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Opinion

Nuclear Orientalism

The North Korean bomb may be an uncomfortable fact of life, but so too is the US bomb, notes Barakawi.

Last Modified: 17 Apr 2013 08:27
Tarak Barkawi

Tarak Barkawi is Associate Professor in the Department of Politics, New School for Social Research.
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It is the US which has a consistent pattern of threatening the use - including first use - of nuclear weapons [AP]

Once again, the Crazy Emperor of the Hermit Kingdom - North Korea - is threatening nuclear war. Or so the media would have us believe. 

The BBC and other news outlets have taken to publishing maps with concentric rings donating the speculative ranges of North Korea's creaky missile systems. One never tested missile might possibly reach Alaska and do for Sarah Palin and the polar bears. 

The basic idea purveyed by the media and by US spokespersons is that Oriental despotisms -as Iran and North Korea are regularly portrayed - cannot possibly be trusted with nuclear weapons. 

Accordingly, US policy, to which the UN and much of the world have subscribed, is that it will "never accept" an Iranian or North Korean bomb. While rational people would never use a nuclear weapon except in circumstances in which it was rational to do so, unbalanced, crazy types might decide to unleash their nuclear arsenals, or turn them over to terrorists, or what not.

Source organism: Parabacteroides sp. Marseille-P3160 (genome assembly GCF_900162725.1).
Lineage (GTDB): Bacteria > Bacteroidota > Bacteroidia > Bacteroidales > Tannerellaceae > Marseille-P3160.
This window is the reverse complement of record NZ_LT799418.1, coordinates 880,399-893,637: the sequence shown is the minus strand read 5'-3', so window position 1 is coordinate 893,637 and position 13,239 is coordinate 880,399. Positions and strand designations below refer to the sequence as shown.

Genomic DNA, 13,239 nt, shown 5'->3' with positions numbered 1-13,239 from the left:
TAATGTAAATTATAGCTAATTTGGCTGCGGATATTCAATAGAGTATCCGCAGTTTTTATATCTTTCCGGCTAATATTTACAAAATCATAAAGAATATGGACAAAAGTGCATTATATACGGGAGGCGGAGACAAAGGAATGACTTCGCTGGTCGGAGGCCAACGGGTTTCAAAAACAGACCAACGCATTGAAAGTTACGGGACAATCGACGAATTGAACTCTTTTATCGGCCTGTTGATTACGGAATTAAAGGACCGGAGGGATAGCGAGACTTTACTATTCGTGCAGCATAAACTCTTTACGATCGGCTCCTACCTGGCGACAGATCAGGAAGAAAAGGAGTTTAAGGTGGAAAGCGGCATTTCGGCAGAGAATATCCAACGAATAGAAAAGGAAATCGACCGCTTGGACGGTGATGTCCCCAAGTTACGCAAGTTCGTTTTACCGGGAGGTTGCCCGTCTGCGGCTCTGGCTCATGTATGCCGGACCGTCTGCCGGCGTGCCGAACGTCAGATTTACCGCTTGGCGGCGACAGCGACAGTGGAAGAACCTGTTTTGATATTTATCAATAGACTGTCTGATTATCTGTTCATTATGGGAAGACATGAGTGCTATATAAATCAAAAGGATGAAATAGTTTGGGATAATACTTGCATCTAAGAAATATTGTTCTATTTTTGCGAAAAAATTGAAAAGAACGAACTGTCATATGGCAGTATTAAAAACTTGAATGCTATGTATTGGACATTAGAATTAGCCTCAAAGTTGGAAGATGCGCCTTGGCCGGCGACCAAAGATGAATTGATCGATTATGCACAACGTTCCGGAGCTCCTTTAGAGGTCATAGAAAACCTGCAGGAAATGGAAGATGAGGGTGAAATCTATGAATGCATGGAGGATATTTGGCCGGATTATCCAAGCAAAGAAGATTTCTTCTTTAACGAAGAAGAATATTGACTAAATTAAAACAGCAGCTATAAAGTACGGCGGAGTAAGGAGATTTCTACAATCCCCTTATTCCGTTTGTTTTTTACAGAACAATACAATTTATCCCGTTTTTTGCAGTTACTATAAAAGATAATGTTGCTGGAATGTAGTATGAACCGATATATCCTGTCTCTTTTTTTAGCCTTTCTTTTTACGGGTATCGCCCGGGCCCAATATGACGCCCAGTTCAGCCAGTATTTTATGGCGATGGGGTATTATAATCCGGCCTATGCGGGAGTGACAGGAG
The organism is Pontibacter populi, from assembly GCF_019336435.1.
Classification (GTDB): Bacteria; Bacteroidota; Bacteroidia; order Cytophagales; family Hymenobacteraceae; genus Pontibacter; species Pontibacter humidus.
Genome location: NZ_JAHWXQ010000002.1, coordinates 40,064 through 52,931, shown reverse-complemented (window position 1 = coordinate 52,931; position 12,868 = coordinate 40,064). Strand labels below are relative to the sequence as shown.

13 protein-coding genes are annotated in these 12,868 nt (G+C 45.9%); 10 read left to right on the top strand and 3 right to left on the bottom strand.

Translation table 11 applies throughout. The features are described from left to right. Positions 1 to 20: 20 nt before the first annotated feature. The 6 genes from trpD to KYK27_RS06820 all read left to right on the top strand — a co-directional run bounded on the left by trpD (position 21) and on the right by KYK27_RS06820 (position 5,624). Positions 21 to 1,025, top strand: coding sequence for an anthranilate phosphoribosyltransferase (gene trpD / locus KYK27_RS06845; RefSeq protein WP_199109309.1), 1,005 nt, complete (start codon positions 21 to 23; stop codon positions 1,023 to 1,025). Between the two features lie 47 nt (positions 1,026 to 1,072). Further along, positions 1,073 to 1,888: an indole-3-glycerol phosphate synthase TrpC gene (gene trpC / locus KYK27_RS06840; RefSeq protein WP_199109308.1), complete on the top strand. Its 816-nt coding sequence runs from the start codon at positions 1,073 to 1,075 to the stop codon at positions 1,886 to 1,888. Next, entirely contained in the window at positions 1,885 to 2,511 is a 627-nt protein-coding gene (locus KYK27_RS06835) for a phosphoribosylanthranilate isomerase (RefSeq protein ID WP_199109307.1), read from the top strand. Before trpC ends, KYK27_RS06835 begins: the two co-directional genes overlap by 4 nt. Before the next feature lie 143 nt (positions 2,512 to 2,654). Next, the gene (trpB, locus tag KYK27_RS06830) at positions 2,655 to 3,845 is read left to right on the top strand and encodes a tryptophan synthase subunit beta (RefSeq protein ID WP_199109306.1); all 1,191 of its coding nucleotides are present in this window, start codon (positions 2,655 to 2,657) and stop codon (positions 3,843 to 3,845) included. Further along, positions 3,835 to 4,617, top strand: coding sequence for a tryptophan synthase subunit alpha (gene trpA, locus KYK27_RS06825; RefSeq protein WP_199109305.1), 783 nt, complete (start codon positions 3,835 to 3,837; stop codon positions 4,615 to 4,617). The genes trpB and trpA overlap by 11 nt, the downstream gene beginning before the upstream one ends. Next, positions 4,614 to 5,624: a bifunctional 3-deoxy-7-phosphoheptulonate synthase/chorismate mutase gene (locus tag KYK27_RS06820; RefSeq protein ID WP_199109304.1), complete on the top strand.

It would seem that only rational Western nations like the US can be trusted with nukes. 

Images of Mad Mullahs and Asiatic Despots aside, there are obvious reasons why Iran and North Korea would want nuclear weapons. Most significantly, a nuclear weapon is a guarantee that they will not suffer the same fate as Iraq in 2003. One of the only times it is rational and credible to make nuclear threats is in a situation of existential crisis - when regime survival is at stake. 

For this reason, no one invades or pushes too far a power armed with nuclear weapons. 

Were Iran or North Korea to use a nuclear weapon in any other circumstance, they would face obliteration. Since nuclear weapons can be traced to their origin, it would be suicidal for these countries to provide weapons to terrorist groups. Such groups do not have a country to lose, unlike the leaderships of Iran and North Korea. 

So if Iran and North Korea turn out to have rational reasons for pursuing nuclear weapons, and are likely to be governed by the same realities of nuclear deterrence that constrained the US and the Soviet Union in the Cold War, what about the rationality of US policy? 

For one, for the US to say it will "never accept" what is already a reality is an absurdity: North Korea already has the bomb. It must now be treated as a nuclear power.

 US warns North Korea against missile launch

More broadly, the recent history of US foreign policy is not exactly a testament to rationality. In response to a terrorist attack which killed nearly 3,000 of its citizens, the US invaded two countries, starting wars that resulted in the deaths of hundreds of thousands. Ten years later, it has lost both of those wars and broken its budget.